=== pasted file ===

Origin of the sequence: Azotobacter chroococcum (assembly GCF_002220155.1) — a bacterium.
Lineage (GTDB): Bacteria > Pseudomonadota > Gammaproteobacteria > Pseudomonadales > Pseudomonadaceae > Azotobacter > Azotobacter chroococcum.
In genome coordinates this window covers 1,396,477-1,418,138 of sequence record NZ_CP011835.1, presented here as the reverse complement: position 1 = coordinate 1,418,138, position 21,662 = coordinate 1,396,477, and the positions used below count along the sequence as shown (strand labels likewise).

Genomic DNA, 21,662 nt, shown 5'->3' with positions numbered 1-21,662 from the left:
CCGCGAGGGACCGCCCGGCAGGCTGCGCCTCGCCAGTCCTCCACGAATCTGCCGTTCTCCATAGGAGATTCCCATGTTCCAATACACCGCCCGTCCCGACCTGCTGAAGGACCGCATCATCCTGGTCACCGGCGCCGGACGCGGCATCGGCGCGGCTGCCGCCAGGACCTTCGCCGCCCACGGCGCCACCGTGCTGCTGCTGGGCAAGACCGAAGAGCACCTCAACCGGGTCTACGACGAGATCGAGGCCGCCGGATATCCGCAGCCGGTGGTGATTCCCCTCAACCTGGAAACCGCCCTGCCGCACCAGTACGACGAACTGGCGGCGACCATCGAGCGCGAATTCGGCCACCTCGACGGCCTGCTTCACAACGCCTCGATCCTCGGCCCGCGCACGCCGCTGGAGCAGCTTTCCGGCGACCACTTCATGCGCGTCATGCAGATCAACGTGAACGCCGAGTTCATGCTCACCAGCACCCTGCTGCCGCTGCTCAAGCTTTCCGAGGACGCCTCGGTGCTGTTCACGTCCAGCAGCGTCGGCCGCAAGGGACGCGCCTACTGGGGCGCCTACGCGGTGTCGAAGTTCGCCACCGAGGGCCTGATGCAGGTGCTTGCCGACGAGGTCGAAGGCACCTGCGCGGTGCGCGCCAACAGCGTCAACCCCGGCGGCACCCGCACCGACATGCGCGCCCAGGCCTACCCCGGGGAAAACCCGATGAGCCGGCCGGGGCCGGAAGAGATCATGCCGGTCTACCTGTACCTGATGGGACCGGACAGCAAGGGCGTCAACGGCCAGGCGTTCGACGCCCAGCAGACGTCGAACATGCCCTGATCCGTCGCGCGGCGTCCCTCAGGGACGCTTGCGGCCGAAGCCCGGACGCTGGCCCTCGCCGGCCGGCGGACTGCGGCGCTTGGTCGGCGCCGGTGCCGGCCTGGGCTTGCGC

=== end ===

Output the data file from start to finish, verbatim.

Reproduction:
Origin of the sequence: Azotobacter chroococcum (assembly GCF_002220155.1) — a bacterium.
Lineage (GTDB): Bacteria > Pseudomonadota > Gammaproteobacteria > Pseudomonadales > Pseudomonadaceae > Azotobacter > Azotobacter chroococcum.
In genome coordinates this window covers 1,396,477-1,418,138 of sequence record NZ_CP011835.1, presented here as the reverse complement: position 1 = coordinate 1,418,138, position 21,662 = coordinate 1,396,477, and the positions used below count along the sequence as shown (strand labels likewise).

Genomic DNA, 21,662 nt, shown 5'->3' with positions numbered 1-21,662 from the left:
CCGCGAGGGACCGCCCGGCAGGCTGCGCCTCGCCAGTCCTCCACGAATCTGCCGTTCTCCATAGGAGATTCCCATGTTCCAATACACCGCCCGTCCCGACCTGCTGAAGGACCGCATCATCCTGGTCACCGGCGCCGGACGCGGCATCGGCGCGGCTGCCGCCAGGACCTTCGCCGCCCACGGCGCCACCGTGCTGCTGCTGGGCAAGACCGAAGAGCACCTCAACCGGGTCTACGACGAGATCGAGGCCGCCGGATATCCGCAGCCGGTGGTGATTCCCCTCAACCTGGAAACCGCCCTGCCGCACCAGTACGACGAACTGGCGGCGACCATCGAGCGCGAATTCGGCCACCTCGACGGCCTGCTTCACAACGCCTCGATCCTCGGCCCGCGCACGCCGCTGGAGCAGCTTTCCGGCGACCACTTCATGCGCGTCATGCAGATCAACGTGAACGCCGAGTTCATGCTCACCAGCACCCTGCTGCCGCTGCTCAAGCTTTCCGAGGACGCCTCGGTGCTGTTCACGTCCAGCAGCGTCGGCCGCAAGGGACGCGCCTACTGGGGCGCCTACGCGGTGTCGAAGTTCGCCACCGAGGGCCTGATGCAGGTGCTTGCCGACGAGGTCGAAGGCACCTGCGCGGTGCGCGCCAACAGCGTCAACCCCGGCGGCACCCGCACCGACATGCGCGCCCAGGCCTACCCCGGGGAAAACCCGATGAGCCGGCCGGGGCCGGAAGAGATCATGCCGGTCTACCTGTACCTGATGGGACCGGACAGCAAGGGCGTCAACGGCCAGGCGTTCGACGCCCAGCAGACGTCGAACATGCCCTGATCCGTCGCGCGGCGTCCCTCAGGGACGCTTGCGGCCGAAGCCCGGACGCTGGCCCTCGCCGGCCGGCGGACTGCGGCGCTTGGTCGGCGCCGGTGCCGGCCTGGGCTTGCGC